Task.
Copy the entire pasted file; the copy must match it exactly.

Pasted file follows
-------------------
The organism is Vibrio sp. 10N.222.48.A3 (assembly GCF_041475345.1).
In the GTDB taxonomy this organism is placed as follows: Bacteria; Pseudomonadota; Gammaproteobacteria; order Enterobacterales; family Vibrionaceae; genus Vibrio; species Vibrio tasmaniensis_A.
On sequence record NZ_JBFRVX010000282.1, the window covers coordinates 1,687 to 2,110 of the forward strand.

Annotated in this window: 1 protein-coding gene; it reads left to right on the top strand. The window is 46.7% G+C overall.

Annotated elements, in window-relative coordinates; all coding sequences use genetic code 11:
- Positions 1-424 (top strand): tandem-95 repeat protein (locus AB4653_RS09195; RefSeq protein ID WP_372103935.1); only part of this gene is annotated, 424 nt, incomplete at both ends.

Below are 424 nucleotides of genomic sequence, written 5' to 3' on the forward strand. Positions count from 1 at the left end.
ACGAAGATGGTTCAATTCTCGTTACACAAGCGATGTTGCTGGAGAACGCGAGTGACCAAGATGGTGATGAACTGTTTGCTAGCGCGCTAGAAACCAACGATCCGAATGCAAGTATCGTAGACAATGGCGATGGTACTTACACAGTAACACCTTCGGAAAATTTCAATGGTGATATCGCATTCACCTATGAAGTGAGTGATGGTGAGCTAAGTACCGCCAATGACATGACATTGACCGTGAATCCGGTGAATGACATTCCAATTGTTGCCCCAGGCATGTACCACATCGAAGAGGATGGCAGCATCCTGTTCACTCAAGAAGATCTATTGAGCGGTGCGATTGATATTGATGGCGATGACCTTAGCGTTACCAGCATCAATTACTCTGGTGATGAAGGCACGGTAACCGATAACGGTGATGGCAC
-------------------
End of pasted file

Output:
The organism is Vibrio sp. 10N.222.48.A3 (assembly GCF_041475345.1).
In the GTDB taxonomy this organism is placed as follows: Bacteria; Pseudomonadota; Gammaproteobacteria; order Enterobacterales; family Vibrionaceae; genus Vibrio; species Vibrio tasmaniensis_A.
On sequence record NZ_JBFRVX010000282.1, the window covers coordinates 1,687 to 2,110 of the forward strand.

Annotated in this window: 1 protein-coding gene; it reads left to right on the top strand. The window is 46.7% G+C overall.

Annotated elements, in window-relative coordinates; all coding sequences use genetic code 11:
- Positions 1-424 (top strand): tandem-95 repeat protein (locus AB4653_RS09195; RefSeq protein ID WP_372103935.1); only part of this gene is annotated, 424 nt, incomplete at both ends.

Below are 424 nucleotides of genomic sequence, written 5' to 3' on the forward strand. Positions count from 1 at the left end.
ACGAAGATGGTTCAATTCTCGTTACACAAGCGATGTTGCTGGAGAACGCGAGTGACCAAGATGGTGATGAACTGTTTGCTAGCGCGCTAGAAACCAACGATCCGAATGCAAGTATCGTAGACAATGGCGATGGTACTTACACAGTAACACCTTCGGAAAATTTCAATGGTGATATCGCATTCACCTATGAAGTGAGTGATGGTGAGCTAAGTACCGCCAATGACATGACATTGACCGTGAATCCGGTGAATGACATTCCAATTGTTGCCCCAGGCATGTACCACATCGAAGAGGATGGCAGCATCCTGTTCACTCAAGAAGATCTATTGAGCGGTGCGATTGATATTGATGGCGATGACCTTAGCGTTACCAGCATCAATTACTCTGGTGATGAAGGCACGGTAACCGATAACGGTGATGGCAC